UPDATED: Overcoming Employee Resistance in Adopting a Mobile Time Tracking Application

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Much has changed since we wrote the original post for this subject back in June, 2011. Smartphone sales are expected to roughly double between 2011 and 2015 as shown in the following diagram courtesy of Statista:

Statista estimates that handset penetration per capita in North America is expected to reach 104% by the end of 2015. What all this really means is that mobile technology is much more ubiquitous. The overwhelming portion of the populace has some kind of mobile device.

Combining this with the Bring Your Own Device (BYOD) policies that have evolved in the last few years and the fact that much of the work force is younger, contractors are taking advantage of these changes to implement mobile technology in construction at a pace not previously seen. Companies that fail to do so will not remain competitive.

It is common knowledge that mobile time tracking software can improve the productivity and profitability of most construction companies. The contractor must first compare the estimated savings of both time and money with the purchase and operating cost of the new software. Once a positive determination has been made, and the software has been purchased along with any associated hardware and periphery supplies and equipment, then the real work begins – installing the software and getting your employees to use it.

Resistance to change among us homo sapiens is apparently the way we come out of the box. Some of us may be more inherently flexible in our philosophical outlook than others, but we all have some basic level of desire to maintain the status quo, or in other words, to stay in our cozy little comfort zones. The more deeply entrenched we are, the more we resist.

What are the primary causes of employee resistance? There are many, some related to the individual and others more associated with the organization.


  • Control/Fear of the Unknown – People are naturally suspicious of any changes by a company especially how it relates to their job. Will they have a job?  Will it be different that before? There is always an element of trust involved. If their boss has built a strong relationship with them, they are likely to accept change more readily, especially if the change and the reason for it are thoroughly explained to them in advance. If they don’t understand the reasons for and the benefits provided by the change, there will be a natural push back.
  • Motivation – What’s in it for me? Is the technology easy to learn and use? Will it make me better at my job, or at a minimum, make my job easier.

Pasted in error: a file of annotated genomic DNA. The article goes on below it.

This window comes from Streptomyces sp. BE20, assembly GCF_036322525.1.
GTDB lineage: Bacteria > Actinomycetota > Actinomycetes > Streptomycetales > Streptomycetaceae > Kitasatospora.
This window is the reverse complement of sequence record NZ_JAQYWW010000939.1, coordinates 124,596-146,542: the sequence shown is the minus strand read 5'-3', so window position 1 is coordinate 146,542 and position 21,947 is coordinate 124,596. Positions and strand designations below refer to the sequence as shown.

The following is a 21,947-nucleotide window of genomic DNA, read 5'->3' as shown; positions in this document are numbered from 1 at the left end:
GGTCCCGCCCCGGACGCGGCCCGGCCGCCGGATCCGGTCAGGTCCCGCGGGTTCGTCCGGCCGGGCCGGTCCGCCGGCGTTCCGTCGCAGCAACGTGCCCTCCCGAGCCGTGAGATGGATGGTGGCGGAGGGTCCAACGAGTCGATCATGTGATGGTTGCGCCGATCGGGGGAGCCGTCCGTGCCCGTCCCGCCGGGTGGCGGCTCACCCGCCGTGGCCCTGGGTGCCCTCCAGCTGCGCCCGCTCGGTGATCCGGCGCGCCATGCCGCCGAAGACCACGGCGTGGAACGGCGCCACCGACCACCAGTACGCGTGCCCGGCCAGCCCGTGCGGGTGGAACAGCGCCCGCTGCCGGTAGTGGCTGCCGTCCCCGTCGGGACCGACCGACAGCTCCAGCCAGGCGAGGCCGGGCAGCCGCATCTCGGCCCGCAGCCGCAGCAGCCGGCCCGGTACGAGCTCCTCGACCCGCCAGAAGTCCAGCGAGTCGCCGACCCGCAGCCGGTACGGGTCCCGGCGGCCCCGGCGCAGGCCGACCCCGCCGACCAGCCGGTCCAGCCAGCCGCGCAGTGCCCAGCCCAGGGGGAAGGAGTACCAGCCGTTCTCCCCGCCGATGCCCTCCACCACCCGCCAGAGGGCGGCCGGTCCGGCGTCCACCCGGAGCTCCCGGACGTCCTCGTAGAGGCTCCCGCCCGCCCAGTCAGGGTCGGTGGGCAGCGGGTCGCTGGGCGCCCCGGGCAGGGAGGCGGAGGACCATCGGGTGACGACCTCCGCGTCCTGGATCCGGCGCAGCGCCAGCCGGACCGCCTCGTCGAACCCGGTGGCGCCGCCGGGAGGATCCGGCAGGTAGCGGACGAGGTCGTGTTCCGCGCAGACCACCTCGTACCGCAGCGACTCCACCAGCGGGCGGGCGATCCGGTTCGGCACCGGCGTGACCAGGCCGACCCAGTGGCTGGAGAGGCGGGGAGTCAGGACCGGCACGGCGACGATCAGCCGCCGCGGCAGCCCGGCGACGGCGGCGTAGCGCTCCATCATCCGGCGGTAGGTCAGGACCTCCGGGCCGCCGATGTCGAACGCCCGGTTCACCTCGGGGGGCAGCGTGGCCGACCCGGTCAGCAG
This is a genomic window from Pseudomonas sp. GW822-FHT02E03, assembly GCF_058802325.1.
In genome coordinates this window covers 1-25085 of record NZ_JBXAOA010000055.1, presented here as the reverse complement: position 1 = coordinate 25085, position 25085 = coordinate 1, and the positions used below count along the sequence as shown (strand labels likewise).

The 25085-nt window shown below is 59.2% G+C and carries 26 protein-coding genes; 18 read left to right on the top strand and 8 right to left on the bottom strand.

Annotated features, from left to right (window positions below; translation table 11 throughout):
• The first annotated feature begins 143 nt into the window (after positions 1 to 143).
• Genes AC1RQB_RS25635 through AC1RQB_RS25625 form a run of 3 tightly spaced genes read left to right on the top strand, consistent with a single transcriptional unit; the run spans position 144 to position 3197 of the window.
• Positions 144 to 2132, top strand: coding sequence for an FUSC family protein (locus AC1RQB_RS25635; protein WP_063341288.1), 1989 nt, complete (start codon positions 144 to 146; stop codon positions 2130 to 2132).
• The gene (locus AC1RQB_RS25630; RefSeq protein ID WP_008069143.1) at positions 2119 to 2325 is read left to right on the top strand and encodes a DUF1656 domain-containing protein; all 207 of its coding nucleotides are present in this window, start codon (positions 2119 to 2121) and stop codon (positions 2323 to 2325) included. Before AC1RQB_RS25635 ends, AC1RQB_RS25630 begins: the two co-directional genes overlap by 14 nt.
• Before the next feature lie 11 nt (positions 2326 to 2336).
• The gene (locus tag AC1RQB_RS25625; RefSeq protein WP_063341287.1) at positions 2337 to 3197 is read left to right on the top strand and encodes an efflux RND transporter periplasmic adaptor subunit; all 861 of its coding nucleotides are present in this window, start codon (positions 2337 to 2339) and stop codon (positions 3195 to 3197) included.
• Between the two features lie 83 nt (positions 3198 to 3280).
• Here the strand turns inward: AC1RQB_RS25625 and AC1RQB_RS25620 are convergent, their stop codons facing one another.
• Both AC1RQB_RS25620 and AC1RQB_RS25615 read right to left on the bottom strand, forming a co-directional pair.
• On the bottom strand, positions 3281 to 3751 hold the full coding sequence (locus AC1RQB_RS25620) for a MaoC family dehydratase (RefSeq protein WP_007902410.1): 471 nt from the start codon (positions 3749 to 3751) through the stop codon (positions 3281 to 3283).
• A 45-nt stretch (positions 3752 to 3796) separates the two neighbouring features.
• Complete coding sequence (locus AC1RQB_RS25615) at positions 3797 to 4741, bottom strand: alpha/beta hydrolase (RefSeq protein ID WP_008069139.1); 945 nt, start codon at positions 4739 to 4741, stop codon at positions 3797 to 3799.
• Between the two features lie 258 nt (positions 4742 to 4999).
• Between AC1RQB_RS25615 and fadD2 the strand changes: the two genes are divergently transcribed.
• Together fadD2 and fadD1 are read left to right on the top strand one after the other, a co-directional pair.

• Approach
    • Have we included a wide enough representation of the organizational structure in the decision-making process to secure a company-wide “buy-in”?
    • Have we kept the affected employees abreast of all the pending changes?
    • Have we explained well enough, the benefits that will accrue to the affected employees?
  • Training and Technical Support
    • Have we made sure that an adequate amount of time has been allocated for training, and that the training will be done in an environment where the trainees will be relaxed and uninterrupted?
    • Is there adequate support staff available to consult with the trainees as they practice with the system and once they begin to use it?
    • Have we insured that all supervisory staff is well-trained and very knowledgeable of the system?
    • Have we identified “product champions” who are likely to enthusiastically endorse the new software and promote it to others?

Most of the information system implementations that fail are not the victims of flawed technology, but rather of organizational and people-related issues. Communicating the company’s vision for the future is critical in enlisting support for the implementation of new technology. Company leadership should set a good example by becoming actively involved in every implementation. Making workers feel comfortable with their new tools will go a long way toward the successful adoption of new IT.

Implementing mobile time tracking or any other mobile software is a very tricky situation. You can make it much less painful by informing your employees of the changes to come, the reasons for them, and the benefits that will accrue from them – well in advance of the actual implementation.

Have you done your homework?  Our experienced sales professionals can help you learn more about the great benefits available to your company with a mobile time tracking system.

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Workers in hard hats using construction time tracking software